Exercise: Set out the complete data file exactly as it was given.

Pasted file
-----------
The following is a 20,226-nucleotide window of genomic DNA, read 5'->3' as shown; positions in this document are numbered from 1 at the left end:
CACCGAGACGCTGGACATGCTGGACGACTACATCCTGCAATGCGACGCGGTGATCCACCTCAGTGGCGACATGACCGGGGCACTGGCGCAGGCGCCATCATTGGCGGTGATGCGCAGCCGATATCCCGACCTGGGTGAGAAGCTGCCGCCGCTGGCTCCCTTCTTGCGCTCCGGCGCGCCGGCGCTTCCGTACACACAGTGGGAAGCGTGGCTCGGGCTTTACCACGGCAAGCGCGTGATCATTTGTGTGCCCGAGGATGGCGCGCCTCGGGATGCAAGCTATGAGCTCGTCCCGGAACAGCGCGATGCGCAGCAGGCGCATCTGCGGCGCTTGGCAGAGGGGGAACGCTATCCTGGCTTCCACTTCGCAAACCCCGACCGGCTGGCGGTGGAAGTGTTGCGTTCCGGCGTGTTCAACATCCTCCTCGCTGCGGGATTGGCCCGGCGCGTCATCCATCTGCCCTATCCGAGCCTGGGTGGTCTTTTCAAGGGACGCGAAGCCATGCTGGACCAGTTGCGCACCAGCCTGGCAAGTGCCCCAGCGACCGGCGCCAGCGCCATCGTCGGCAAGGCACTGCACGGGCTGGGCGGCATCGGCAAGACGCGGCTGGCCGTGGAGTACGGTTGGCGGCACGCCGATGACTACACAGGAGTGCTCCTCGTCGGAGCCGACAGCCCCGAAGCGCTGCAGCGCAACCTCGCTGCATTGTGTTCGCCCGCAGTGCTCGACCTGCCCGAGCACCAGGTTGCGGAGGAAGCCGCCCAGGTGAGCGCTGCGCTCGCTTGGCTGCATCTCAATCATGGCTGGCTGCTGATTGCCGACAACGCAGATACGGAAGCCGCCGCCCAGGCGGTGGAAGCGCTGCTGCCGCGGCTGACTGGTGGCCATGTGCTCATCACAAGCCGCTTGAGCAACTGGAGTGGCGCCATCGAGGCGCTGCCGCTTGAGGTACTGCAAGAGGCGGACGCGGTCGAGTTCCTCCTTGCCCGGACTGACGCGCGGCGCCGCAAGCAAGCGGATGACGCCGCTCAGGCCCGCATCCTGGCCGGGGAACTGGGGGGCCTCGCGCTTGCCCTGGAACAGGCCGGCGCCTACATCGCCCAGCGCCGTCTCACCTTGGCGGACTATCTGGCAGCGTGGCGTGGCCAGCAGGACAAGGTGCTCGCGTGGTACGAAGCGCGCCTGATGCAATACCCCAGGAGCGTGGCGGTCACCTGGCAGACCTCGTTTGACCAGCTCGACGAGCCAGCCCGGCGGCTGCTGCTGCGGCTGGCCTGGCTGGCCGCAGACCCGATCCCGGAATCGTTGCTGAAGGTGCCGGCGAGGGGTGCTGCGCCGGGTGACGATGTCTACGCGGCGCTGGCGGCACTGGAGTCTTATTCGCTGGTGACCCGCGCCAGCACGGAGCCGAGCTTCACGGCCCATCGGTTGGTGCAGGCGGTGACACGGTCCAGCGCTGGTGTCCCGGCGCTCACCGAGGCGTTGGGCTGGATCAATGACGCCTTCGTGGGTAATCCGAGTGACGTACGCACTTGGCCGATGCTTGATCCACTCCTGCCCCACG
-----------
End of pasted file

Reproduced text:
The following is a 20,226-nucleotide window of genomic DNA, read 5'->3' as shown; positions in this document are numbered from 1 at the left end:
CACCGAGACGCTGGACATGCTGGACGACTACATCCTGCAATGCGACGCGGTGATCCACCTCAGTGGCGACATGACCGGGGCACTGGCGCAGGCGCCATCATTGGCGGTGATGCGCAGCCGATATCCCGACCTGGGTGAGAAGCTGCCGCCGCTGGCTCCCTTCTTGCGCTCCGGCGCGCCGGCGCTTCCGTACACACAGTGGGAAGCGTGGCTCGGGCTTTACCACGGCAAGCGCGTGATCATTTGTGTGCCCGAGGATGGCGCGCCTCGGGATGCAAGCTATGAGCTCGTCCCGGAACAGCGCGATGCGCAGCAGGCGCATCTGCGGCGCTTGGCAGAGGGGGAACGCTATCCTGGCTTCCACTTCGCAAACCCCGACCGGCTGGCGGTGGAAGTGTTGCGTTCCGGCGTGTTCAACATCCTCCTCGCTGCGGGATTGGCCCGGCGCGTCATCCATCTGCCCTATCCGAGCCTGGGTGGTCTTTTCAAGGGACGCGAAGCCATGCTGGACCAGTTGCGCACCAGCCTGGCAAGTGCCCCAGCGACCGGCGCCAGCGCCATCGTCGGCAAGGCACTGCACGGGCTGGGCGGCATCGGCAAGACGCGGCTGGCCGTGGAGTACGGTTGGCGGCACGCCGATGACTACACAGGAGTGCTCCTCGTCGGAGCCGACAGCCCCGAAGCGCTGCAGCGCAACCTCGCTGCATTGTGTTCGCCCGCAGTGCTCGACCTGCCCGAGCACCAGGTTGCGGAGGAAGCCGCCCAGGTGAGCGCTGCGCTCGCTTGGCTGCATCTCAATCATGGCTGGCTGCTGATTGCCGACAACGCAGATACGGAAGCCGCCGCCCAGGCGGTGGAAGCGCTGCTGCCGCGGCTGACTGGTGGCCATGTGCTCATCACAAGCCGCTTGAGCAACTGGAGTGGCGCCATCGAGGCGCTGCCGCTTGAGGTACTGCAAGAGGCGGACGCGGTCGAGTTCCTCCTTGCCCGGACTGACGCGCGGCGCCGCAAGCAAGCGGATGACGCCGCTCAGGCCCGCATCCTGGCCGGGGAACTGGGGGGCCTCGCGCTTGCCCTGGAACAGGCCGGCGCCTACATCGCCCAGCGCCGTCTCACCTTGGCGGACTATCTGGCAGCGTGGCGTGGCCAGCAGGACAAGGTGCTCGCGTGGTACGAAGCGCGCCTGATGCAATACCCCAGGAGCGTGGCGGTCACCTGGCAGACCTCGTTTGACCAGCTCGACGAGCCAGCCCGGCGGCTGCTGCTGCGGCTGGCCTGGCTGGCCGCAGACCCGATCCCGGAATCGTTGCTGAAGGTGCCGGCGAGGGGTGCTGCGCCGGGTGACGATGTCTACGCGGCGCTGGCGGCACTGGAGTCTTATTCGCTGGTGACCCGCGCCAGCACGGAGCCGAGCTTCACGGCCCATCGGTTGGTGCAGGCGGTGACACGGTCCAGCGCTGGTGTCCCGGCGCTCACCGAGGCGTTGGGCTGGATCAATGACGCCTTCGTGGGTAATCCGAGTGACGTACGCACTTGGCCGATGCTTGATCCACTCCTGCCCCACG